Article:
Hong Kong chooses new Beijing-backed leader amid political tension

Doyle BarkerApr 03, 2017

Police cracked down on Hong Kong democracy activists Monday, charging them over the Umbrella Movement mass protests, a day after a pro-Beijing candidate was chosen as the city's new leader.

Carrie Lam, who won an election to become Hong Kong's first female chief executive is a former student activist who climbed the rungs of the civil service for over 36 years, and a tough, capable and possibly divisive Beijing-backed leader.

Representatives of a broad number of sectors, from business to education, sit on the 1,194-strong committee that chooses the chief executive, but the vast majority of the city's 3.8 million electorate have no say in the vote. "Even if Carrie is in the government, it's not her decision to charge or not to charge".

Law was already convicted past year with fellow student leaders Joshua Wong and Alex Chow for taking part in, or inciting others to take part in, an anti-China protest that led up to the major rallies.

She is not well regarded by the opposition democratic camp, with most of the 300 or so democrats seen as having voted for former Financial Secretary John Tsang.

As the election got under way Sunday, hundreds of protesters including leading pro-democracy activist Joshua Wong gathered near the harbor-front voting venue.

Growing up in a cramped apartment shared by four siblings and several families- Ms Lam went go on to study sociology at the University of Hong Kong- before taking part in social activism, and eventually politics.

The police notified them earlier in the day that they would be arrested and charged with committing a public nuisance, according to the Demosisto political party. We need your support to keep our talented reporters, editors and photographers holding government accountable, looking out for the public interest, and separating fact from fiction.

She joins a select group of female leaders who have risen to the top job in Asia in recent years including Taiwan President Tsai Ing-wen, hugely distrusted by China, and ousted South Korean president Park Geun-hye, who angered Beijing with her plans to deploy a U.S. missile defense system to counter the threat from North Korea. Tsang, in contrast, is popular because of his easygoing persona and use of social media. He has been nicknamed "Pringles" or "Uncle Chips" in Cantonese for his signature mustache that draws comparisons to the snack food mascot. Retired Judge Woo Kwok-hing, the other candidate, had 21 votes.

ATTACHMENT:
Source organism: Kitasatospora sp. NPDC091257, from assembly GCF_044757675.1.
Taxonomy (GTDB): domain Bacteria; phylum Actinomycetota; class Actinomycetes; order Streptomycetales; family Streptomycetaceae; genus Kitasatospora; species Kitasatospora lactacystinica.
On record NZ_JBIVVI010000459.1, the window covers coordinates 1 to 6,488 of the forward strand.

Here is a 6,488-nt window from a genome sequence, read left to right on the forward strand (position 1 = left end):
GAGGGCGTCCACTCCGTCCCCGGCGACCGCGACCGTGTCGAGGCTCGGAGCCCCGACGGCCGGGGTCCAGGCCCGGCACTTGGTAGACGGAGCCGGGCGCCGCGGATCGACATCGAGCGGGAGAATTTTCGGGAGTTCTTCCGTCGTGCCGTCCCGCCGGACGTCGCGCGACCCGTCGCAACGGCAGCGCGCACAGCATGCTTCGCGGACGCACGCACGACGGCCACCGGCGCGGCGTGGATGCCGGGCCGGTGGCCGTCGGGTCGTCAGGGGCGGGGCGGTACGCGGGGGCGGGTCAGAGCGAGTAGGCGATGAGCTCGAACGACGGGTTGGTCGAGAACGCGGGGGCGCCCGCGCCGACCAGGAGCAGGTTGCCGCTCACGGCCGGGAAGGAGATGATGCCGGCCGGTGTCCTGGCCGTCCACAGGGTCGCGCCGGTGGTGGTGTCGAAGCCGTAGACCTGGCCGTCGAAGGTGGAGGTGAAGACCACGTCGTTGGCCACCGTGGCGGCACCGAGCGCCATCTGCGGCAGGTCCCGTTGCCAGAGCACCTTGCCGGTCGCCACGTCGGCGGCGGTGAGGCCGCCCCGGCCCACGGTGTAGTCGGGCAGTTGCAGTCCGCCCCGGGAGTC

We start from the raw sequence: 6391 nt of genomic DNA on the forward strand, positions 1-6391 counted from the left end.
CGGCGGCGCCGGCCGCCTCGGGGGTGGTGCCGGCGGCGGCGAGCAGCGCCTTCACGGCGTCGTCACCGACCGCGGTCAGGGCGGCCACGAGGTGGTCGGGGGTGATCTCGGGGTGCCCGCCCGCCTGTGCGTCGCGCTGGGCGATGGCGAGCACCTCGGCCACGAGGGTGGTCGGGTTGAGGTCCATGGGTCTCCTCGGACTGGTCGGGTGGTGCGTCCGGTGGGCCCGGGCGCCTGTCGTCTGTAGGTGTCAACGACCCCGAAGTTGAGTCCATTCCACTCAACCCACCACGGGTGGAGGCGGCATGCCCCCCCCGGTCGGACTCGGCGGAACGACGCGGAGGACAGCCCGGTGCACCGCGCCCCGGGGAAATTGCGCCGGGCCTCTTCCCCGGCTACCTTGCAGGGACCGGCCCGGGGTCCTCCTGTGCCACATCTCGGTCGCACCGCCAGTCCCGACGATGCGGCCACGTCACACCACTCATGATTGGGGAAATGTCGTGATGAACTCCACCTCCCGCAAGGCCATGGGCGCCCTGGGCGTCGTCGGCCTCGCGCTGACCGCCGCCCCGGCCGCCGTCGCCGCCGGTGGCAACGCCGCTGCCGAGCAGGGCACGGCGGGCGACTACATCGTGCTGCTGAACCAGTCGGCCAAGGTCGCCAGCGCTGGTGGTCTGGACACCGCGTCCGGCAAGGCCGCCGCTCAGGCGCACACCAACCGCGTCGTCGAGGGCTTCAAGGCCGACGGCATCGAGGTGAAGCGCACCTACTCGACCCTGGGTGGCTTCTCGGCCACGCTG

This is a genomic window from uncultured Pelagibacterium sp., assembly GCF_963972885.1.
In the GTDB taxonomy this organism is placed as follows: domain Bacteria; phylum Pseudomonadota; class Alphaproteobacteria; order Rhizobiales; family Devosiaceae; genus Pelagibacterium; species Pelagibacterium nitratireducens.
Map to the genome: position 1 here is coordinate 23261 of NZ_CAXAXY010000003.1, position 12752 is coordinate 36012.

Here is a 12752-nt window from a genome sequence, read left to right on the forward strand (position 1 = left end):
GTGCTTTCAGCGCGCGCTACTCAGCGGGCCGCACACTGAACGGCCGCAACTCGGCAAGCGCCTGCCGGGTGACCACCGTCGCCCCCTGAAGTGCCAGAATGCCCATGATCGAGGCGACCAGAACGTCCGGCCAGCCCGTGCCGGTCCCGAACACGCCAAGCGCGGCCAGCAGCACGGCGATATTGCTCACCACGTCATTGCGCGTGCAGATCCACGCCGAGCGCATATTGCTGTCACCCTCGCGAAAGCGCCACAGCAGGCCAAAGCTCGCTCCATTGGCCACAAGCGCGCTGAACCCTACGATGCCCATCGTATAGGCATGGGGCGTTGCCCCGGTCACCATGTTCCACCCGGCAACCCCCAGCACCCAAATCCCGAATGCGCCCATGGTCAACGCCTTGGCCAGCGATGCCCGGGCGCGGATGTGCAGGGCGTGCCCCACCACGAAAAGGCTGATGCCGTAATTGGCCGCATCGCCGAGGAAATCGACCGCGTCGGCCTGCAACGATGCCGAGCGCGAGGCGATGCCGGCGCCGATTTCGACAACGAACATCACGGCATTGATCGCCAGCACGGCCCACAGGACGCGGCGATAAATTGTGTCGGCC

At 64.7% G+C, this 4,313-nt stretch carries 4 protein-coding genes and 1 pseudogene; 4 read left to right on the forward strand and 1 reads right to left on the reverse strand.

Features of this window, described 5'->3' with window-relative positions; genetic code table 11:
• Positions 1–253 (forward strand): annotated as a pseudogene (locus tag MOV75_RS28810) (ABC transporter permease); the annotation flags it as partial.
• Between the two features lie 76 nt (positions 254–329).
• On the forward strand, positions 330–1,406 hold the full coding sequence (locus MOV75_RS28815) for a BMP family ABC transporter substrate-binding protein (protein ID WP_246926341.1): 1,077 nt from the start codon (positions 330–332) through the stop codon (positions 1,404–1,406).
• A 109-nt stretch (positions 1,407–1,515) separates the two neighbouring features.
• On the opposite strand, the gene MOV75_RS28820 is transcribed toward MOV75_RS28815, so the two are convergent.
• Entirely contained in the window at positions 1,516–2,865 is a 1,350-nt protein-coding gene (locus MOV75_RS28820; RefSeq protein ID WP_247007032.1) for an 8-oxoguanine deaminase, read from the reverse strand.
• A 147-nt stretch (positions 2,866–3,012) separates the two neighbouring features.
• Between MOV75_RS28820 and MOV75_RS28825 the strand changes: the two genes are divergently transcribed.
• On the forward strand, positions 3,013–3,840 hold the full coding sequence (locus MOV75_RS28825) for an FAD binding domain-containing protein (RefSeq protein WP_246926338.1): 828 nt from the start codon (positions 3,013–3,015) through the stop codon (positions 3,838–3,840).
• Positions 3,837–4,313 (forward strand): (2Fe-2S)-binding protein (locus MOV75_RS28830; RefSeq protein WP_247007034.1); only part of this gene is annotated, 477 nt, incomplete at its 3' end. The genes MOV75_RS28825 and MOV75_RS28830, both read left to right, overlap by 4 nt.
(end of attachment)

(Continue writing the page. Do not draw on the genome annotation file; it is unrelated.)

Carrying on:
As the next leader of the Asian financial center, Lam will inherit a city roiled by political divisions, including a burgeoning independence movement, and saddled with sluggish economic growth. "I think she will betray Hong Kong people".

"If that's the case, she might have a lot of debts that she has to repay to her supporters in Beijing". She lagged far behind Tsang in opinion polls. "My priority will be to heal the divide and to ease the frustration - and to unite our society to move forward", she said.

As a novice politician, Lam said she had learned to be humble from the campaign.

Speaking outside the police station Monday night, Chan said the prosecutions would not deter the fight for democracy.

The police announced that those involved in the 2014 movement would face charges just less than an hour after Mrs Lam met the city's incumbent leader Leung Chun-ying yesterday, calling for a "smooth and effective" transition of power.

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